2 Absorption• Through skin, eyes, nose, mouth• Asphyxiants may form, causing suffocation• Some agents are carcinogens• Aggressive solvents (e.g., paint stripper and hydrofluoric acid)
2 Ingestion• Chemicals enter body through GI tract• May occur when rotating out from emergency• After hazardous work, wash before drinking/eating
2 Injection• Via cuts, abrasions, open wounds• Address these before reporting for duty
2 Chronic Health Hazards• Appear after long-term exposure to hazard• Also after multiple short-term exposures• Target organ effect – Example: Asbestosis
2 Acute Health Effects• Occur after short, acute exposure• Examples: Acid burns (sulfuric acid), breathing difficulties, and skin irritation (formaldehyde, a “sensitizer")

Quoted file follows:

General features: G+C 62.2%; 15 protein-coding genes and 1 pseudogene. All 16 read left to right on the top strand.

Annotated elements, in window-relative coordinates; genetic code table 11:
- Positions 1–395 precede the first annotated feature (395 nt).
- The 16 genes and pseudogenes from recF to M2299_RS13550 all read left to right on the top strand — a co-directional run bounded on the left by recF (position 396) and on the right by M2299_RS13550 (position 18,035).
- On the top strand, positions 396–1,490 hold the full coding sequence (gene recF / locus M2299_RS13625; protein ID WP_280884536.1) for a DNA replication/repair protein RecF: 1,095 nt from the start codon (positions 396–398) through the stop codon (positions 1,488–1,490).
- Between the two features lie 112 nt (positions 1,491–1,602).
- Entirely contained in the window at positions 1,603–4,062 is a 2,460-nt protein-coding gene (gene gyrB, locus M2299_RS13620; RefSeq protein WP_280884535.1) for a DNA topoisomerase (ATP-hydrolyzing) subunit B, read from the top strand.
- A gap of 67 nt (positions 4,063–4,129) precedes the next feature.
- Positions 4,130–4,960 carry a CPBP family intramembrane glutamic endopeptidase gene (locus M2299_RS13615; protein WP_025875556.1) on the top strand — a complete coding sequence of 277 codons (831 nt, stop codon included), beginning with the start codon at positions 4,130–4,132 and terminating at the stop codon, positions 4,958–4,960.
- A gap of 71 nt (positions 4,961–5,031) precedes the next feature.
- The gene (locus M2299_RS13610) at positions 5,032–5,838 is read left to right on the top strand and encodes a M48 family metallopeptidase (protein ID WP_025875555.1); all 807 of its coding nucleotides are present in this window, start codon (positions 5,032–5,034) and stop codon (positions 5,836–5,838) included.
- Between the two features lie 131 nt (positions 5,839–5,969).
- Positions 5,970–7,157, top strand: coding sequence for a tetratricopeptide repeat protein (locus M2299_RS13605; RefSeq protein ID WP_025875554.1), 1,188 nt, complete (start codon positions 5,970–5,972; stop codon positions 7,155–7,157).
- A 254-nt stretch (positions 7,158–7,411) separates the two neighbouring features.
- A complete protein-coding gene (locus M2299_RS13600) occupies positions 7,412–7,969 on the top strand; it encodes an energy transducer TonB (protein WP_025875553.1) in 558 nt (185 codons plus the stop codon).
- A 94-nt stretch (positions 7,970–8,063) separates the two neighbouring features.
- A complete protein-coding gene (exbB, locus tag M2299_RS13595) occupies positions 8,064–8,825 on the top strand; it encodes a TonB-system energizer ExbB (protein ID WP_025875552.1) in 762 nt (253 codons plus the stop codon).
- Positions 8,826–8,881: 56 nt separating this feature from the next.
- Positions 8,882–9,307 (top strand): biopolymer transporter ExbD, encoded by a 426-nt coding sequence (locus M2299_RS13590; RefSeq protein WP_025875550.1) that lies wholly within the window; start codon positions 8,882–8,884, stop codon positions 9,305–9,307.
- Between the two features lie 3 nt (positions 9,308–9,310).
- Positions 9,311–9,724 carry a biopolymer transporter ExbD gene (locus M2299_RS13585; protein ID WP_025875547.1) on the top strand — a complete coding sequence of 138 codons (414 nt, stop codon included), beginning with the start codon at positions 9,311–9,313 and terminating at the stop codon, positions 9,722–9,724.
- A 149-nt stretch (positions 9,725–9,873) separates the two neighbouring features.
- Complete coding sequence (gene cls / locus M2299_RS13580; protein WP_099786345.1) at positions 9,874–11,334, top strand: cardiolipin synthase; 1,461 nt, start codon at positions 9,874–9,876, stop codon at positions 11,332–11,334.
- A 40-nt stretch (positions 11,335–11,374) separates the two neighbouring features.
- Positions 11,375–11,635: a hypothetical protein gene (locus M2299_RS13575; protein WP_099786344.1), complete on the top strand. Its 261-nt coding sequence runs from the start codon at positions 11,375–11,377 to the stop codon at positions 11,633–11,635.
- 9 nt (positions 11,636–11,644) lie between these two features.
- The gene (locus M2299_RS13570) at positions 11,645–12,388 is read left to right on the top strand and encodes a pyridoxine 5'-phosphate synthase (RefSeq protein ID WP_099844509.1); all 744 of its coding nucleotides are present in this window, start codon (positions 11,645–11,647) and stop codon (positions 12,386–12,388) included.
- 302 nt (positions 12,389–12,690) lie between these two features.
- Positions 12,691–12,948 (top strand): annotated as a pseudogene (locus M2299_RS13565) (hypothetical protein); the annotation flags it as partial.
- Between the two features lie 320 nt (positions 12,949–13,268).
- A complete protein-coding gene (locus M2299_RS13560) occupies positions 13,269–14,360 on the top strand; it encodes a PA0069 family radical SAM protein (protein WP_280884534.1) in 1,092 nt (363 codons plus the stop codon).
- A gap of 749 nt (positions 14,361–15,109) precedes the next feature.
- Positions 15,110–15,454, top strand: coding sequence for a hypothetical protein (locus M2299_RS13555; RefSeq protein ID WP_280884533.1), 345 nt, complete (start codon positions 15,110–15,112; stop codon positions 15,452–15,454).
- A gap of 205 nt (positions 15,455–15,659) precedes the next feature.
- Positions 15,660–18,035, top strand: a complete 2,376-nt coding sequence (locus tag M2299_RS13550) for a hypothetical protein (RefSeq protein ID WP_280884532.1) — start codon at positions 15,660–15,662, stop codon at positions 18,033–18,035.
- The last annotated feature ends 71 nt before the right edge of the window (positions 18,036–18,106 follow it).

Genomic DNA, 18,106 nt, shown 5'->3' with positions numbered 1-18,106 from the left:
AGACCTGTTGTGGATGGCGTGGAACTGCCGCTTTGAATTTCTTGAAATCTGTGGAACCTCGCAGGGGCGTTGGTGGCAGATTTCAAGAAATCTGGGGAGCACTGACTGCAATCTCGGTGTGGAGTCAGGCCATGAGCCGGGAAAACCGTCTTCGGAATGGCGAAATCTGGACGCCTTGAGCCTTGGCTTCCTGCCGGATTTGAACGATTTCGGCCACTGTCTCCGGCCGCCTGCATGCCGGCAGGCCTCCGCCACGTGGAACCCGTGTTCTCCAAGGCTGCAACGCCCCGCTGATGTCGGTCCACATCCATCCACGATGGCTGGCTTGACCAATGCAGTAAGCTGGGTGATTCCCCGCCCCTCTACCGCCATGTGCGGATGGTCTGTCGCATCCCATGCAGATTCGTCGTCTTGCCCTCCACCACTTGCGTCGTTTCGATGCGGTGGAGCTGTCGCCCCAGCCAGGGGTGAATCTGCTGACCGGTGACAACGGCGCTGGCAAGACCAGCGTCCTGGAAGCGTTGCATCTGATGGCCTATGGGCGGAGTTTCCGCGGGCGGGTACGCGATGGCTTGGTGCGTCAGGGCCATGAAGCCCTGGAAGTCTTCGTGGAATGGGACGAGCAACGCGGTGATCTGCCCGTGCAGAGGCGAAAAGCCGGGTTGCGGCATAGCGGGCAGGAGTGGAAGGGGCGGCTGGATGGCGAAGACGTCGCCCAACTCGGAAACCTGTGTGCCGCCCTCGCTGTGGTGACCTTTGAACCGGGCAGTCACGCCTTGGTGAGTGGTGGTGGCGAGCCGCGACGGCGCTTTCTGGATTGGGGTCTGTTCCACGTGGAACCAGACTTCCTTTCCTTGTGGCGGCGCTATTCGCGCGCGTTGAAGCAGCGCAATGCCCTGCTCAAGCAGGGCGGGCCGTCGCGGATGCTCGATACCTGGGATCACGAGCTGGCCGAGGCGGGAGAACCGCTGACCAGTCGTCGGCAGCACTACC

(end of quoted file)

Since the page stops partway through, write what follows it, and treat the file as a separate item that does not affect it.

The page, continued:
2 Toxicity• Degree to which something is toxic or poisonous• Or, one such substance’s adverse effects• Lethal dose (LD)• Lethal concentration (LC)• OSHA descriptions based on LD and LC
2 Summary (1 of 3)• Know chemical and physical properties of substances• Important to making informed response• Understand physical and chemical changes• Be familiar with characteristics of flammable liquids
2 Summary (2 of 3)• Understand hazards before responding, to minimize potential for exposure• Avoid contamination whenever possible• Hazardous substances/WMD enter the body through inhalation, ingestion, injection, and absorption
2 Summary (3 of 3)• May be used as WMD: Nerve agent, blister agent, blood agent, choking agent, irritant, convulsant• HEPA filters and SCBA protect lungs• Chronic health effects occur after years of exposure—wear protective gear!